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Whose inflation? A characterization of the CPI plutocratic gap

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  • Eduardo Ley

Abstract

Prais (1958) showed that the standard CPI computed by most statistical agencies can be interpreted as a weighted average of household price indexes, where the weight of each household is determined by its total expenditures. In this paper, we decompose the CPI plutocratic gap--i.e. the difference between the standard CPI and a democratically-weighted index, where each household has the same weight--as the product of expenditure inequality and the sample covariance between the elementary individual price indexes and a term which is a function of the expenditure elasticity of each good. This decomposition allows us to interpret variations in the size and sign of the plutocratic gap, and to discuss issues pertaining to group indexes. Copyright 2005, Oxford University Press.

Suggested Citation

  • Eduardo Ley, 2005. "Whose inflation? A characterization of the CPI plutocratic gap," Oxford Economic Papers, Oxford University Press, vol. 57(4), pages 634-646, October.
  • Handle: RePEc:oup:oxecpp:v:57:y:2005:i:4:p:634-646
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    Cited by:

    1. Ehrmann, Michael & Tzamourani, Panagiota, 2012. "Memories of high inflation," European Journal of Political Economy, Elsevier, vol. 28(2), pages 174-191.
    2. Aleksandra Hałka & Agnieszka Leszczyńska, 2011. "Wady i zalety wskaźnika cen towarów i usług konsumpcyjnych – szacunki obciążenia," Gospodarka Narodowa. The Polish Journal of Economics, Warsaw School of Economics, issue 9, pages 51-75.
    3. Dilip M. Nachane & Aditi Chaubal, 2017. "The Plutocratic Bias in the Indian CPI," Working Papers id:12106, eSocialSciences.
    4. Gaddis,Isis, 2016. "Prices for poverty analysis in Africa," Policy Research Working Paper Series 7652, The World Bank.
    5. Petr Janský & Pavel Hait, 2016. "Inflation Differentials among Czech Households," Prague Economic Papers, Prague University of Economics and Business, vol. 2016(1), pages 71-84.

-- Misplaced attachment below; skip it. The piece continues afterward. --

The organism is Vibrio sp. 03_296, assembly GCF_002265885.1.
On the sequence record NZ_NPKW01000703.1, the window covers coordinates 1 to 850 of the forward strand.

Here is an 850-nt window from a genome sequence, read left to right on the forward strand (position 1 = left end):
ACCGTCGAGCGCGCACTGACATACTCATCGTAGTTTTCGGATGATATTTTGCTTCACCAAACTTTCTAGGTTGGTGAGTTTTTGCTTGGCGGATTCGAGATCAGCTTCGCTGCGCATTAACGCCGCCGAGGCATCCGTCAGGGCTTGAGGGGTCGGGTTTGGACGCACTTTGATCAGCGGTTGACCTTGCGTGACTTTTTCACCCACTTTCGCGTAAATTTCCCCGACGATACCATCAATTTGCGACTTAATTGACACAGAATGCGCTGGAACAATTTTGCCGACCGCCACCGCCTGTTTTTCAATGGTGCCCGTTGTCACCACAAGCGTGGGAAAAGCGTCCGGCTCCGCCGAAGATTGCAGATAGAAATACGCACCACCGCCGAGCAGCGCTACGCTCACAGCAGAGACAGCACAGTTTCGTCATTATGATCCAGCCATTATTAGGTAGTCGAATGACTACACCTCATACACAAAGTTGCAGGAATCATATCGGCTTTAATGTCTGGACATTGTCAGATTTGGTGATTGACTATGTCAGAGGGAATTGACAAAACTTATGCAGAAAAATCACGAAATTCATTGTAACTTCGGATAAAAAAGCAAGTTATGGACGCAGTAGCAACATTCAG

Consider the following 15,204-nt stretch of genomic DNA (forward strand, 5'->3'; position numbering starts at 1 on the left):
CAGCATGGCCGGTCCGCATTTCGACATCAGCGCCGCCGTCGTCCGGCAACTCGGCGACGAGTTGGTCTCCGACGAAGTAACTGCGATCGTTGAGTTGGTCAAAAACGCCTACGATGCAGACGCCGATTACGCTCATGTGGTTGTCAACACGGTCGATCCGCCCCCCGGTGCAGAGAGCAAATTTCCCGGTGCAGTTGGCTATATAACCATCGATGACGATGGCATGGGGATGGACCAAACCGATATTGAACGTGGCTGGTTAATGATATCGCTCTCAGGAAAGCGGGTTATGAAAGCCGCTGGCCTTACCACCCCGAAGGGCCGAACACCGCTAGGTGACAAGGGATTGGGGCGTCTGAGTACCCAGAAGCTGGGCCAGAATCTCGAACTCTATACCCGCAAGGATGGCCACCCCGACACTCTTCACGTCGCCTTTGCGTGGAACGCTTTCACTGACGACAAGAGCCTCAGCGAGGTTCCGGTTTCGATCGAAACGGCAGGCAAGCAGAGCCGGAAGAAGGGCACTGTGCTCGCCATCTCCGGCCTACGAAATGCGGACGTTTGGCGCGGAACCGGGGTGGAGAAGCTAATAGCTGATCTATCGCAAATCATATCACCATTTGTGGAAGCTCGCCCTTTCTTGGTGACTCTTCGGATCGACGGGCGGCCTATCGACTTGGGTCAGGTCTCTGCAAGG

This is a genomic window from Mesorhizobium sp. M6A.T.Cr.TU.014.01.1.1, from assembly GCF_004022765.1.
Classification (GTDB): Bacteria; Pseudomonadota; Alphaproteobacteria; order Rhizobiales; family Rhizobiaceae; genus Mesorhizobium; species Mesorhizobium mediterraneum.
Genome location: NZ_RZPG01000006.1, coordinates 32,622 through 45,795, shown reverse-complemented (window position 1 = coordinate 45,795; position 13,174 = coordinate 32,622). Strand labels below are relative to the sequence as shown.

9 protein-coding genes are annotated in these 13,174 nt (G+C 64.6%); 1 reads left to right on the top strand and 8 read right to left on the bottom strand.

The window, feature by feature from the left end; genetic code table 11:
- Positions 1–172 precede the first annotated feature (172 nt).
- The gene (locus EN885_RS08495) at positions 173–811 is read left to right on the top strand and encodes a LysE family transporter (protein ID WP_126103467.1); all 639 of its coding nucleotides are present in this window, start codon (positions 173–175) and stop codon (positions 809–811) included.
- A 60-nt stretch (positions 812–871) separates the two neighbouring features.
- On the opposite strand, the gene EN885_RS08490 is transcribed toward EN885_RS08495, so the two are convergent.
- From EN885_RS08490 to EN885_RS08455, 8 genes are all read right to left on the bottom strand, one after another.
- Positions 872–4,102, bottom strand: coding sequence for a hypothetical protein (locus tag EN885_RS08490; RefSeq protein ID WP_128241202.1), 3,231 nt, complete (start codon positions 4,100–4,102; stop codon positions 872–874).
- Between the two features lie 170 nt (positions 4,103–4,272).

6. Chamon, Marcos & de Carvalho Filho, Irineu, 2014. "Consumption based estimates of urban Chinese growth," China Economic Review, Elsevier, vol. 29(C), pages 126-137.
    7. Carlos Guerrero de Lizardi, 2010. "Alternative Consumer Price Indexes for Mexico," CID Working Papers 42, Center for International Development at Harvard University.
    8. Agnieszka Leszczynska & Aleksandra Halka, 2012. "What does the Consumer Price Index Measure? Bias Estimates for Poland," EcoMod2012 4370, EcoMod.
    9. Andrew Aitken & Martin Weale, 2020. "A Democratic Measure of Household Income Growth: Theory and Application to the United Kingdom," Economica, London School of Economics and Political Science, vol. 87(347), pages 589-610, July.
    10. Morne Oosthuizen, 2013. "Inflation Inequality In South Africa," Working Papers 13158, University of Cape Town, Development Policy Research Unit.
    11. Thomas F. Crossley & Krishna Pendakur, 2006. "The Social Cost-of-Living: Welfare Foundations and Estimation," Quantitative Studies in Economics and Population Research Reports 407, McMaster University.
    12. Constantin Bürgi, 2020. "Consumer Inflation Expectations and Household Weights," Working Papers 2020-002, The George Washington University, Department of Economics, H. O. Stekler Research Program on Forecasting.
    13. Liberati, Paolo, 2012. "Democratic, Plutocratic and Social Weights in Price Indexes," MPRA Paper 43978, University Library of Munich, Germany.
    14. David Fielding, 2008. "Inflation Volatility and Economic Development: Evidence from Nigeria," Working Papers 0807, University of Otago, Department of Economics, revised Sep 2008.
    15. Goni, Edwin & Lopez, Humberto & Serven, Luis, 2006. "Getting realabout inequality : evidence from Brazil, Colombia, Mexico, and Peru," Policy Research Working Paper Series 3815, The World Bank.
    16. Morne Oosthuizen, 2007. "Consumer Price Inflation across the Income Distribution in South Africa," Working Papers 07129, University of Cape Town, Development Policy Research Unit.
    17. Okidi, John A. & Nsubuga, Vincent, 2010. "Inflation differentials among Ugandan household: 1997 - 2007," Research Reports 102497, Economic Policy Research Centre (EPRC).
    18. Okidi, John A. & Nsubuga, Vincent, 2010. "Inflation Differentials Among Ugandan Households: 1997 - 2007," Research Series 150482, Economic Policy Research Centre (EPRC).
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    20. David Fielding, 2010. "Non-monetary Determinants of Inflation Volatility: Evidence from Nigeria," Journal of African Economies, Centre for the Study of African Economies, vol. 19(1), pages 111-139, January.

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    More about this item

    JEL classification:

    • C43 - Mathematical and Quantitative Methods - - Econometric and Statistical Methods: Special Topics - - - Index Numbers and Aggregation
    • D31 - Microeconomics - - Distribution - - - Personal Income and Wealth Distribution
    • D63 - Microeconomics - - Welfare Economics - - - Equity, Justice, Inequality, and Other Normative Criteria and Measurement

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